The Big Success Story
LaFayette, Georgia (Senate District 53)
Timothy Massengill, 23, lives in LaFayette, Georgia. He has autism. Because his dad, Randall, is a United Methodist minister, Timothy’s family has moved around a bit over the course of his life. They’ve been serving this particular area and congregation for a little more than two years.
One day, Randall got a call from a parishioner who suggested that he consider getting Timothy into a program called Project SEARCH. The parishioner’s son is a teacher and thought Timothy would be a good candidate for Project SEARCH. This was a turning point for Timothy and his family. After going through the Project SEARCH job training program, Timothy started his full-time job at Unique Fabricating one year ago. Like so many people with developmental disabilities, that precarious period right after high school nearly left Timothy falling through the cracks. He had been volunteering some through Meals on Wheels, but he was very much underutilized. Timothy says he really likes making his own money now. He also is eligible for benefits through his job. (Story continues below after slideshow.)
Timothy does not have a Medicaid waiver. He has some state funding for supported employment, but that’s pretty much where it starts and stops. He does not receive the other options like residential support or community access he would be eligible for with a Medicaid waiver. Timothy’s parents applied for a waiver years ago but never received it. Becky Clark with Kaleidescope, a program of Lookout Mountain Community Services that promotes independent living and supportive services to people with disabilities, chimes in. She explains that, because Timothy does not have a waiver, she has helped the family make an application for Family Support Services through her agency. “That’s a way for them to get some additional funding for things they might need, anything their insurance wouldn’t take care of. It can be used for community access. It would even pay for therapies.” Becky goes on to say that they have finished that application, and it’s in process now.
Thanks to graduating from Project SEARCH, Timothy’s job now is working on the Unique Fabricating manufacturing line. He gets up at 5:30 a.m. Monday through Friday to get ready for his job. Timothy has a job coach, Miss Kathy, who comes to check in on him at least twice a month to see how he’s doing and if any negotiation between him and his employer needs to take place. Timothy is one of several people with disabilities who works at the plant. They initially thought Timothy would need a lot of support, but it turns out that he is so successful, making very few mistakes and having no behavior issues, he needs relatively little intervention. At this point, he’s helping to train new employees.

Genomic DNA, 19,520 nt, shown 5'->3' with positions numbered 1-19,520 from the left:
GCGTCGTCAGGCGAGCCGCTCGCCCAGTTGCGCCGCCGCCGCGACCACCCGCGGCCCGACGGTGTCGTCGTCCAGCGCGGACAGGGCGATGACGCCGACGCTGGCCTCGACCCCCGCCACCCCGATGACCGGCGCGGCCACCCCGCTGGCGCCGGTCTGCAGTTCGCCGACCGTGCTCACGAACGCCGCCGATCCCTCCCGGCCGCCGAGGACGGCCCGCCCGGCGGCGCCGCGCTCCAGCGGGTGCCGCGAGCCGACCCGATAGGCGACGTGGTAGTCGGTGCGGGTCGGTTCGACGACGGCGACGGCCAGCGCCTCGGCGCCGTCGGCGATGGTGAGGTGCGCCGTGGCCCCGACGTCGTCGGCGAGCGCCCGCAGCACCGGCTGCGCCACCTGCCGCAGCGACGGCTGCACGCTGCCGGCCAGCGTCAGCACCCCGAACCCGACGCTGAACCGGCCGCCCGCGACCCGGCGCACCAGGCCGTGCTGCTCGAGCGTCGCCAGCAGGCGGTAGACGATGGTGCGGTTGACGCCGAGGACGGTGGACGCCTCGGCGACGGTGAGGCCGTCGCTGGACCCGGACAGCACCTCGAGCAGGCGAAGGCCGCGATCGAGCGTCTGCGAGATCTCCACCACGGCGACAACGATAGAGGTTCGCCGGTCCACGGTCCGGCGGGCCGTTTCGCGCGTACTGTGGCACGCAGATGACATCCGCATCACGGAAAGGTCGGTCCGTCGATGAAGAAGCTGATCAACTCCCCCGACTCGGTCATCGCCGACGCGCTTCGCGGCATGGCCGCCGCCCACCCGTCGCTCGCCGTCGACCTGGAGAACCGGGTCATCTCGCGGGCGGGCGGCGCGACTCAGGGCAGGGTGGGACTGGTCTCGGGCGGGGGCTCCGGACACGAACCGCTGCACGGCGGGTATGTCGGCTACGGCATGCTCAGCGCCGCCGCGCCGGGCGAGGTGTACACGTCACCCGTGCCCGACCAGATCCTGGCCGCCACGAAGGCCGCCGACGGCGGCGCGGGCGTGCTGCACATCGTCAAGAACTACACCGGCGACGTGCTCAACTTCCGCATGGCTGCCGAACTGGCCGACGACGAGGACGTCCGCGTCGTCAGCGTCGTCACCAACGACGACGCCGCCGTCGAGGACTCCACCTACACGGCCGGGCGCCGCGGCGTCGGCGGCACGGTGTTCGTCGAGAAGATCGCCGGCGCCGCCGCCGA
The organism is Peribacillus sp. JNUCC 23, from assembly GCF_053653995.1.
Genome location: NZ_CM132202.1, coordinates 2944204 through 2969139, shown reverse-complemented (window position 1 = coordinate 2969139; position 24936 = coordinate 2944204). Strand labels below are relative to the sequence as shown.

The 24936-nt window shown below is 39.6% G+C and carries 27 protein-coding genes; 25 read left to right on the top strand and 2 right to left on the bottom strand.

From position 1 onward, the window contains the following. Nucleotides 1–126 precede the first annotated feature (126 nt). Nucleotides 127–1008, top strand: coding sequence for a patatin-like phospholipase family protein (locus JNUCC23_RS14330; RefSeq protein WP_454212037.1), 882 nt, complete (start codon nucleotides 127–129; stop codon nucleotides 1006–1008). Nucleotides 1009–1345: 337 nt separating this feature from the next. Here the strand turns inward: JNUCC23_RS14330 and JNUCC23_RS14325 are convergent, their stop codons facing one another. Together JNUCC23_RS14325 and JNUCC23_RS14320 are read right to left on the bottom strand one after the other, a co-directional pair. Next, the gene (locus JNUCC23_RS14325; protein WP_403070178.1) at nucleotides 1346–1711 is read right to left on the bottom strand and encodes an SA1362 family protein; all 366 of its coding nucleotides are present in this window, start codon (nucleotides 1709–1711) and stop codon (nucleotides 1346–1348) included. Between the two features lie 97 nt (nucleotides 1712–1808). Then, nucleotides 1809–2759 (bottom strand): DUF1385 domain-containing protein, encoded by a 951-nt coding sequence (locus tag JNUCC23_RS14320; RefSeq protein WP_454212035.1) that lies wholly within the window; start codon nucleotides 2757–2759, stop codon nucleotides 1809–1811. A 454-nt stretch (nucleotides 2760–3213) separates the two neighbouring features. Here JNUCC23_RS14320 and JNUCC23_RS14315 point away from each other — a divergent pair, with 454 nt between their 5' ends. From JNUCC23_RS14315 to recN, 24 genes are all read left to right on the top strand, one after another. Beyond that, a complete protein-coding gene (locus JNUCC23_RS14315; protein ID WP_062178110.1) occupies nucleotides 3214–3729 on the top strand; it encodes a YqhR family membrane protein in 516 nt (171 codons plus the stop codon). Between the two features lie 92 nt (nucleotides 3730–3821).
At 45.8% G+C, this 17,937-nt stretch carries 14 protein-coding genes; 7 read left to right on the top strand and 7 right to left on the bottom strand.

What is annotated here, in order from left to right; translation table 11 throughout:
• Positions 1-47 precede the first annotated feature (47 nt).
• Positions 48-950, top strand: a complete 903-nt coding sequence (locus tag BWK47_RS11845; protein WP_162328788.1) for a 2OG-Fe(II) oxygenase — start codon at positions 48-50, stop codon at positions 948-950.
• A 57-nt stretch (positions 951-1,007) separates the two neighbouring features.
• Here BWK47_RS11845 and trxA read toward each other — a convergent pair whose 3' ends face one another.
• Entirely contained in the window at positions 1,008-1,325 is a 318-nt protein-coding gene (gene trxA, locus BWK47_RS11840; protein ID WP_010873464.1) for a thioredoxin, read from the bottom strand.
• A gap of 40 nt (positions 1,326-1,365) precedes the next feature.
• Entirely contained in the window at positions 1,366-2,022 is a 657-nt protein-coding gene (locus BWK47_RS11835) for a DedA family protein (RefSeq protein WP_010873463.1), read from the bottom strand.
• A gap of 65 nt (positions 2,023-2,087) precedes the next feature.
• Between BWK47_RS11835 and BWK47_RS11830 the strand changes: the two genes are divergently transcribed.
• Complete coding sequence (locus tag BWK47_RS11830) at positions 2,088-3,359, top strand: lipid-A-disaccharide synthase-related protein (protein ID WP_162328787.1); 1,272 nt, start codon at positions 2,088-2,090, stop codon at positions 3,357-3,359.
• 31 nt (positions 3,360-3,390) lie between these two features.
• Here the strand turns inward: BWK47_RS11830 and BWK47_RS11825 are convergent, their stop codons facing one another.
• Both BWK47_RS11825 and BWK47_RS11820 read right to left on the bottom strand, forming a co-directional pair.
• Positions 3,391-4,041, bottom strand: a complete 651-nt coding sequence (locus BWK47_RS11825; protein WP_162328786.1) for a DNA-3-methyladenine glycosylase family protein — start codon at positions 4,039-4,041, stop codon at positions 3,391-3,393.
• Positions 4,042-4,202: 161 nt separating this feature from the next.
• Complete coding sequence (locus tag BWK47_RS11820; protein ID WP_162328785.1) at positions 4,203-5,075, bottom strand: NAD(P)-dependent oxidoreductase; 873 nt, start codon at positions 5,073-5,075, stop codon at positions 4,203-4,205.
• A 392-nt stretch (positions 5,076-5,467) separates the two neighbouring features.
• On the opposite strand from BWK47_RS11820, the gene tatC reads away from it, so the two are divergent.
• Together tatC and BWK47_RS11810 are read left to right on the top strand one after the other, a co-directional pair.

If given the chance to speak to a government representative, Timothy would say, “My life is great.” Randall says he would like to tell legislators that they should “pay attention to the least, the less and the lost because they are not there for those who can take care of themselves, but for those who cannot.” Randall hopes that his government officials will remember “they are a servant to the public and should help to give voice to those who have no voice.” At the same time, Randall says that whatever Timothy wants, he and his family first try to make that happen for Timothy. They try not to depend on anyone because they were raised that way.
Mary adds her thoughts on what she would say to her elected officials: “Better communication!” she says. “Don’t just assume that everybody knows what to do. We’re all just out here asking other parents. A lot of these services, we had no idea Timothy was eligible for because it’s not written somewhere where everybody can read it.” To that end, Mary feels really frustrated that, even though Timothy was first diagnosed with autism at three years old, they were told by the wrong people that Timothy could not get social security. He was also denied paraprofessional help at school, even though they’d been told he should have one. Someone told them to get a lawyer to fight the school, but because of their position in the community, they felt powerless to do so. Randall would say to his legislators that they should find a way for students who need these services in rural areas to have them without making it a legal battle.
Indeed, this peaceful family does not want to have to fight to get Timothy the services and funding he needs, today or ever. The work week is over for Timothy. His favorite food, pizza, is in the oven. Now Timothy can just relax and enjoy the weekend.
Writer: Shannon Turner, Photographer: Haylee Fucini-Lenkey